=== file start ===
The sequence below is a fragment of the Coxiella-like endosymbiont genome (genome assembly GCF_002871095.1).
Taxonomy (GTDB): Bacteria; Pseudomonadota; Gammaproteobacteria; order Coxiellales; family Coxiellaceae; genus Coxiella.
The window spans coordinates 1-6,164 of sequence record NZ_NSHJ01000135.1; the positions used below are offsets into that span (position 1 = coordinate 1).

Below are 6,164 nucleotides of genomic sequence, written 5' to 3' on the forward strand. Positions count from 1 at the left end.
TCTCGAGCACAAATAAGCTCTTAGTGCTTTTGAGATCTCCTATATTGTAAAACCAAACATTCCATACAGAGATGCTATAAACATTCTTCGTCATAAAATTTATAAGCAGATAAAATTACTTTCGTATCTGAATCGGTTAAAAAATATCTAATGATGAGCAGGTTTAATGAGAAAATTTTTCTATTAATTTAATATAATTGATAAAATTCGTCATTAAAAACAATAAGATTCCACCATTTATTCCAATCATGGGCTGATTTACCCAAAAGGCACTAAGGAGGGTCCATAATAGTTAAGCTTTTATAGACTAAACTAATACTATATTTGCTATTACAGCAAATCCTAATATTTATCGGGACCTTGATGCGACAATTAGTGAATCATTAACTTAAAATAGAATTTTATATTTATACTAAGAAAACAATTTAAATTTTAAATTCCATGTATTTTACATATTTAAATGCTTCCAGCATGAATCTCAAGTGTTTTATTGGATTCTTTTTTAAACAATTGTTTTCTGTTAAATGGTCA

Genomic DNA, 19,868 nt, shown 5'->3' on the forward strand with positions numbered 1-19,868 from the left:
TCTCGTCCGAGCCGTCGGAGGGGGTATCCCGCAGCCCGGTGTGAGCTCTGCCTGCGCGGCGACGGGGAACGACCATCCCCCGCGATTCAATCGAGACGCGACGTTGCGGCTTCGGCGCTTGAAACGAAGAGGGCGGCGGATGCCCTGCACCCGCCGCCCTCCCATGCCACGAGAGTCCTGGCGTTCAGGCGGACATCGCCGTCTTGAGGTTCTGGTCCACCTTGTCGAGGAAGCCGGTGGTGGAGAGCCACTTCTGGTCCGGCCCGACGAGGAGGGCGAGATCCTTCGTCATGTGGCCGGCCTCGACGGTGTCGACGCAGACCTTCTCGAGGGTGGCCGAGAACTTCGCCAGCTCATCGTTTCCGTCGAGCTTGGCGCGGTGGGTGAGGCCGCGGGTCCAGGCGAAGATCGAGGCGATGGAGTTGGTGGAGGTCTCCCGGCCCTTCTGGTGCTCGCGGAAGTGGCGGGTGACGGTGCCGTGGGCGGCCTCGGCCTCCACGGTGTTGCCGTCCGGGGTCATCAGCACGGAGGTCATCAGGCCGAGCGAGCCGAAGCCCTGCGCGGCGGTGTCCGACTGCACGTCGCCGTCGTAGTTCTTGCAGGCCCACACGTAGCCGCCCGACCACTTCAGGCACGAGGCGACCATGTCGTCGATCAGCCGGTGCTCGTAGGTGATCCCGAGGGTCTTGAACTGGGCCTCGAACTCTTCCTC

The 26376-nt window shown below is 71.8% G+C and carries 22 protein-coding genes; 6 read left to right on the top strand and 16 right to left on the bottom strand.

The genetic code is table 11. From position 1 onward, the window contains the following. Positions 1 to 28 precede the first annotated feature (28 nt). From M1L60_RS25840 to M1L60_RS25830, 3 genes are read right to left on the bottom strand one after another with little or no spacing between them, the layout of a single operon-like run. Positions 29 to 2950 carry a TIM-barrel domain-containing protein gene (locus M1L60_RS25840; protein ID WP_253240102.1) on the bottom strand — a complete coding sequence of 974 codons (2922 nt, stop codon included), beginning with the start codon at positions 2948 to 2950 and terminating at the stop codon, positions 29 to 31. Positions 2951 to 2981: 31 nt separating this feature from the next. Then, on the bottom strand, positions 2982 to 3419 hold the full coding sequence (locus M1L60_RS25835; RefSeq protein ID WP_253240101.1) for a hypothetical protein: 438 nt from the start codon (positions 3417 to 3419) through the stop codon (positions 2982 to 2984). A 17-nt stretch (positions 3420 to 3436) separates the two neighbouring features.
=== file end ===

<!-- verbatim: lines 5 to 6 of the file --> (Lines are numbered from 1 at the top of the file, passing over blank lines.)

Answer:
TCTCGAGCACAAATAAGCTCTTAGTGCTTTTGAGATCTCCTATATTGTAAAACCAAACATTCCATACAGAGATGCTATAAACATTCTTCGTCATAAAATTTATAAGCAGATAAAATTACTTTCGTATCTGAATCGGTTAAAAAATATCTAATGATGAGCAGGTTTAATGAGAAAATTTTTCTATTAATTTAATATAATTGATAAAATTCGTCATTAAAAACAATAAGATTCCACCATTTATTCCAATCATGGGCTGATTTACCCAAAAGGCACTAAGGAGGGTCCATAATAGTTAAGCTTTTATAGACTAAACTAATACTATATTTGCTATTACAGCAAATCCTAATATTTATCGGGACCTTGATGCGACAATTAGTGAATCATTAACTTAAAATAGAATTTTATATTTATACTAAGAAAACAATTTAAATTTTAAATTCCATGTATTTTACATATTTAAATGCTTCCAGCATGAATCTCAAGTGTTTTATTGGATTCTTTTTTAAACAATTGTTTTCTGTTAAATGGTCA

Genomic DNA, 19,868 nt, shown 5'->3' on the forward strand with positions numbered 1-19,868 from the left: